Sept. 14 (Bloomberg) -- Poland’s economy is recovering after a phase of weakness and may grow more than the government and central bank predict, according to Deputy Finance Minister Jacek Dominik.
“It looks like it’s starting to improve,” Dominik said in an interview today in Vilnius, Lithuania, where he attended a meeting of European Union finance chiefs. “We’ve had two or three quarters with not that good results, but we have a sign of recovery,” he said, adding that he sees growth of “between 1 and 2 percent.”
Poland is benefiting from the revival of the euro-area economy, which emerged from the longest recession in its history last quarter and buys half of the country’s exports. Earlier this month, Prime Minister Donald Tusk forecast economic growth may exceed the government’s prediction of as much as 1.5 percent. The central bank sees an expansion of 1.1 percent.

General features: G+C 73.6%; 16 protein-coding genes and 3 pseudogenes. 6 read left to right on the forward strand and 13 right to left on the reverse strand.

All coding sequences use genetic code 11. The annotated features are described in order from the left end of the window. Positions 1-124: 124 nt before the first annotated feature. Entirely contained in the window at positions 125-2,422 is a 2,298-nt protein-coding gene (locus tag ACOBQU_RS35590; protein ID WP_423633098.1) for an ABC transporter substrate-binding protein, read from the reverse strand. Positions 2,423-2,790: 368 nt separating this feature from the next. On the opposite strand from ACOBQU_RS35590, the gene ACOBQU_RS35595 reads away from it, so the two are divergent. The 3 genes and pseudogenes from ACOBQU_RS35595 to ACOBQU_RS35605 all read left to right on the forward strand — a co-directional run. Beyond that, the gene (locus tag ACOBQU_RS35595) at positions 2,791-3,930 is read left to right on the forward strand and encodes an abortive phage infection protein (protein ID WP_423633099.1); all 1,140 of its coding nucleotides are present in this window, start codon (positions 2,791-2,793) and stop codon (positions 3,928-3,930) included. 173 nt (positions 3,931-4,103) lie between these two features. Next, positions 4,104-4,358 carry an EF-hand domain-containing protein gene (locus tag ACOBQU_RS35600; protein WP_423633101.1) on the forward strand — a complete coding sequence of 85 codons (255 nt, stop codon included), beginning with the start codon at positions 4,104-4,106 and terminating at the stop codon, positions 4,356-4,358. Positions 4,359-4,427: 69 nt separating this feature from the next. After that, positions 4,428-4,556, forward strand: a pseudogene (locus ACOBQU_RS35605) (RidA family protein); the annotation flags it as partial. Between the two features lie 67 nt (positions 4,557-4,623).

In the second quarter, gross domestic product rose 0.8 percent from a year earlier after increasing 0.5 percent in the three months through March.
“We had a much greater slowdown than we expected, but now it looks like things are picking up,” Dominik said. “It’s extremely difficult right now to be very precise, because we have just a few months” of improving indicators, he said.
Polish industrial production increased the most in 18 months in July and the gauge of manufacturing output climbed for a second month in August, according to a survey of purchasing managers.
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